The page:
“It helps to soothe an upset stomach,” she replied. “Why do you wish to know?”
I looked back at her steadily. “I was simply curious. My people use several of the more common healing plants, but not to the extent that your healers do, nor do we know of as many herbs. It is rather intriguing, actually.”
Mithríel looked surprised. “You wish to learn more about healing?”
“Yes, I do.” My voice sounded more confident than I felt about the prospect, but I continued nonetheless. “I know a little bit, about treating wounds and such, but…” I paused, uncertain how to continue. Finally, I finished, “Truthfully, if I am going to be staying here, I would like to find a way to be useful. I do not know how much help I can be, but I will do my best.”
“I would be happy to teach you what I know,” Mithríel offered. “I will have to speak with Ioreth first, of course, but it would be good to have some extra hands around here. Or one hand, anyway,” she added, eyeing my arm with a bit of a smile.
“It is practically healed,” I automatically argued. “I am certain that I could at least use it for light tasks.”
“I believe you could,” she said thoughtfully. “I will go and speak with Ioreth on your behalf.”
“Thank you,” I replied as she turned to go.
Mithríel nodded, then paused at the doorway and looked back at me. “I am happy for you, Éowyn,” she said. “He is a good man.”
I could feel my face growing hot again. “Word certainly travels fast around here,” I muttered.
Mithríel smiled, an almost-mischievous twinkle in her green eyes. “Truthfully, everyone is surprised that this did not happen sooner.” At my surprised look, she added, more seriously, “It was obvious to us from the first time he spoke with you that he cared deeply for you. And both of you seemed more at peace when you were together. I think he needed you here as much as you needed him.”
“But I did not do anything to help him,” I protested.
“Yes, you did. Especially after he learned of what happened to his father,” she replied, lowering her voice.
I lowered mine as well as I asked, “How did you know of that? Does everyone here know?”
“No,” she quickly answered. “To nearly everyone in the Houses, it is still simply a rumor. I think the only one who knows the entire story is Mithrandir, and perhaps the Halfling that was with him and the Lord Imrahil. I am certain that he only told Daeron and Ioreth what he thought they needed to know, and they spoke to no one about it, except Lord Faramir. “
“Then how did you know?” I asked again.
Mithríel turned away and looked out of the window. “My husband told me. He was there when it happened,” she said softly. “It was he who held the door against the other Citadel guards until Mithrandir could come. He killed two of them–they attacked him first, he had no choice but to fight back. But…” Her voice trailed off.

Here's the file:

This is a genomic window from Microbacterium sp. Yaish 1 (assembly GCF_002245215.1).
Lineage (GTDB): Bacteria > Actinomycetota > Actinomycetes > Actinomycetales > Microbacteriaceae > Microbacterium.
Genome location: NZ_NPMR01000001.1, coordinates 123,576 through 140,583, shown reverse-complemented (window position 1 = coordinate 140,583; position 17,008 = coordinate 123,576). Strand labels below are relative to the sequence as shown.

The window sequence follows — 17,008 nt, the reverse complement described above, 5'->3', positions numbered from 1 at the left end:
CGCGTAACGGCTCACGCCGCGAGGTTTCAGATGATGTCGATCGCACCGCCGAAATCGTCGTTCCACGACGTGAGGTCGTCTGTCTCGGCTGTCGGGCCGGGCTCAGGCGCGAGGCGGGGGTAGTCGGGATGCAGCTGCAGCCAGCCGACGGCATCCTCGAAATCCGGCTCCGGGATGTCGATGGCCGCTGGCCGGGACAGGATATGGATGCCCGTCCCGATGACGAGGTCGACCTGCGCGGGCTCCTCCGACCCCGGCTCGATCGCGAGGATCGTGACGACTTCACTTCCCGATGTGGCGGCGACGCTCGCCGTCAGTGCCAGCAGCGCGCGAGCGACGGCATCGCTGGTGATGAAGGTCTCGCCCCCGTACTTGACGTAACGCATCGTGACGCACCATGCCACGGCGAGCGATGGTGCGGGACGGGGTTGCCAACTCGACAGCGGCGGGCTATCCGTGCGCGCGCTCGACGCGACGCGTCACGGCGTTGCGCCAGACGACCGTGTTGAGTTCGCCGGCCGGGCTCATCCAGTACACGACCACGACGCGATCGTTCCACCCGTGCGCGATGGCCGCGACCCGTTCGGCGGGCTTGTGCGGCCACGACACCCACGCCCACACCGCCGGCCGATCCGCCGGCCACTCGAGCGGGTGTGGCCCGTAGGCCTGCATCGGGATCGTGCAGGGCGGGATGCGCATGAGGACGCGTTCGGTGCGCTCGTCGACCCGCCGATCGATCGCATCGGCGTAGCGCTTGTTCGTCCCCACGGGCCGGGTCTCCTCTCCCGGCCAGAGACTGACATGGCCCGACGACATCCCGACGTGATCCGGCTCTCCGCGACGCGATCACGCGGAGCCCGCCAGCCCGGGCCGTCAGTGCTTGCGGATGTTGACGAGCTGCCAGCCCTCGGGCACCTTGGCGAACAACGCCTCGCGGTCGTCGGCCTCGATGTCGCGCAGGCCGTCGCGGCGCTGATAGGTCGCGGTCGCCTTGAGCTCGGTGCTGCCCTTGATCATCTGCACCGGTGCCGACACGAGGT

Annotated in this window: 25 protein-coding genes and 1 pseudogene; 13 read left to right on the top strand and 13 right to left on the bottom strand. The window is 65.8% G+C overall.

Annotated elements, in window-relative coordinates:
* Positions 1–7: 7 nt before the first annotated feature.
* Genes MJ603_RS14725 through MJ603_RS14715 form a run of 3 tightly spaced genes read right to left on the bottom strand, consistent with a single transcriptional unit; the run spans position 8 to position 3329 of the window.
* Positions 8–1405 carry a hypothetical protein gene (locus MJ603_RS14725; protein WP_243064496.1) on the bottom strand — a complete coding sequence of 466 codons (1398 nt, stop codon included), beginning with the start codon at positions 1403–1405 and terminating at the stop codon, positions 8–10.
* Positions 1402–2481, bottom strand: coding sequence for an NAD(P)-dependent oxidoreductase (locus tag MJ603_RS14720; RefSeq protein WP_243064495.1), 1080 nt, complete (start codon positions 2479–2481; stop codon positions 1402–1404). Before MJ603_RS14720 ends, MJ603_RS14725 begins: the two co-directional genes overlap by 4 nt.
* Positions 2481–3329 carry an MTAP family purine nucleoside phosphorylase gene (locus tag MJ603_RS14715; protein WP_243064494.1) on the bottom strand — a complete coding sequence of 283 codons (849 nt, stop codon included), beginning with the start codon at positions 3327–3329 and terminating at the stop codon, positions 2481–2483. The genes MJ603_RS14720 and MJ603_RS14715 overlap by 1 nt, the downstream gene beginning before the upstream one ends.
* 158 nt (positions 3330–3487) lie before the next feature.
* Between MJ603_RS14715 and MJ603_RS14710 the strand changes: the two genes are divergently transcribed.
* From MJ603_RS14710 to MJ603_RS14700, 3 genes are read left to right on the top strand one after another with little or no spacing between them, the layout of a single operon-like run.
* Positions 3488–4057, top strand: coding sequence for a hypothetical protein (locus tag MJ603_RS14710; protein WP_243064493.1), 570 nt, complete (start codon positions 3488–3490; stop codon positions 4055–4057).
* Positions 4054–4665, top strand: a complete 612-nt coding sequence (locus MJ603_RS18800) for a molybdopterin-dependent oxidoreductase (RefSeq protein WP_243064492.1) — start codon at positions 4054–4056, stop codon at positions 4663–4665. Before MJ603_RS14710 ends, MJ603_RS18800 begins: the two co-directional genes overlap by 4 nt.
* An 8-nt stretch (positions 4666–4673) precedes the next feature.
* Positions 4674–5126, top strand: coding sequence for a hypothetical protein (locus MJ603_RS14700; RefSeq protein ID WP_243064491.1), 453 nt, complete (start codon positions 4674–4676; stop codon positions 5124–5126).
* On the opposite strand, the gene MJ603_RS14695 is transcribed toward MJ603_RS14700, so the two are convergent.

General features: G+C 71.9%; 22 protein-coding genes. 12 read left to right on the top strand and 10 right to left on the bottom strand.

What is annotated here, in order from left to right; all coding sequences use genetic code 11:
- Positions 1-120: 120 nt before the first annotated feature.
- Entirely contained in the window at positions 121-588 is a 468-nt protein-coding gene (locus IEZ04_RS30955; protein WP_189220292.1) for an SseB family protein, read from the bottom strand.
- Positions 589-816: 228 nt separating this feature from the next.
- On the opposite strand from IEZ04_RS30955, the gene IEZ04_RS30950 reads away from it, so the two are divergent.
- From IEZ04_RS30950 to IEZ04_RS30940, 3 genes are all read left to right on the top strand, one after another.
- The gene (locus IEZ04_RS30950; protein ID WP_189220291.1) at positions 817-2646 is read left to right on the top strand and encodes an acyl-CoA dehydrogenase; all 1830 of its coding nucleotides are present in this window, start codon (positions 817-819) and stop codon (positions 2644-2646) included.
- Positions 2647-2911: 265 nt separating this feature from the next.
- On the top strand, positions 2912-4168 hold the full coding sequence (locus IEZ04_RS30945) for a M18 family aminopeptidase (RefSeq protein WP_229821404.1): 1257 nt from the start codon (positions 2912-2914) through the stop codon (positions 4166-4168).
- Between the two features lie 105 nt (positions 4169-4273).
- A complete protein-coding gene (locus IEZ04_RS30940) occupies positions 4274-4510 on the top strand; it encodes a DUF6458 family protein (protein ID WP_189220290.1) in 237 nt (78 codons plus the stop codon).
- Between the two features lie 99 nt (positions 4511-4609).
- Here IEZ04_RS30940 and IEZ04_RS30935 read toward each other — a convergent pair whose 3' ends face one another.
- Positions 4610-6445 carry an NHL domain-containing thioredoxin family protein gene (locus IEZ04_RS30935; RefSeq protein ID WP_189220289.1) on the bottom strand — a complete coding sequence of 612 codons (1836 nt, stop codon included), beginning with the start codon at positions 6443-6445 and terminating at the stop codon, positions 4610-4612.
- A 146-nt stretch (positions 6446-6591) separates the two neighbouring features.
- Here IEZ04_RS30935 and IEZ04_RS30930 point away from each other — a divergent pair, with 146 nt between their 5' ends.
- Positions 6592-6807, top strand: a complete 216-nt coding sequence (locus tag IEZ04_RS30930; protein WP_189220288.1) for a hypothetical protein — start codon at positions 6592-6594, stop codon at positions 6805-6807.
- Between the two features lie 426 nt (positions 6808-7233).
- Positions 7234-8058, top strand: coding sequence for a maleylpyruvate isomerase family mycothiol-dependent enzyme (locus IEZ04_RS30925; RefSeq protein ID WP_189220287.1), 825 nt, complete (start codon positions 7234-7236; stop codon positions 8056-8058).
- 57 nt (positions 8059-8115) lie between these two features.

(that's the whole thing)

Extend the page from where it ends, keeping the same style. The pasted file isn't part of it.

I had forgotten that Mithríel had told me that her husband had been involved. “Are you angry with him?” I asked, unable to read the look on her face.
She wiped at her eyes quickly, then turned back towards me. “No. He did what he knew was right, and I do not fault him for that. Had their places been reversed, I am certain that Lord Faramir would have done the same. But Beregond shed blood in the Hallows to save him. That is a crime punishable by death; his motives do not matter. Lord Faramir tells me he will do all that he can to help, but I do not know if there is anything he can do.”
I glanced down, uncertain of what to say. “Mithríel, I am sorry,” I finally said. It is not right, I thought. He should not have to die for saving a man’s life.
Mithríel shook her head slightly. “It is no fault of yours. I will go find Ioreth now.” She turned and left, leaving me wishing there was something I could do to help.
Ioreth was more than happy to have another person to assist around the Houses, though she thoroughly lectured me about not overworking my arm before finally agreeing. I spent the remainder of the afternoon with Mithríel, and although the sheer amount of information she gave me on the various herbs she used was rather overwhelming, it was good to be able to do something useful again. I had not realized just how many men still remained under the healers’ care, as several of the less seriously wounded lay within other nearby buildings, nor how many of them were of my people. I was also surprised at how warmly the men of Rohan greeted me, and at the respect I could see in their eyes as I spoke with them. And so, though I was not much help as a healer that day, it was with a much lighter heart that I greeted Faramir when he returned to the Houses shortly after supper.
“I am a little surprised, to be honest,” I said to him as we walked through the gardens. “I was certain that I would be labeled a traitor by my people.”
“Why would you think that?” he asked.
I stopped walking, glancing down. “My uncle wished for me to stay behind and govern in Dunharrow, and I disobeyed him. I failed in my duty to him and to my people.” I looked up at him again and asked, “Did I do the right thing, Faramir?”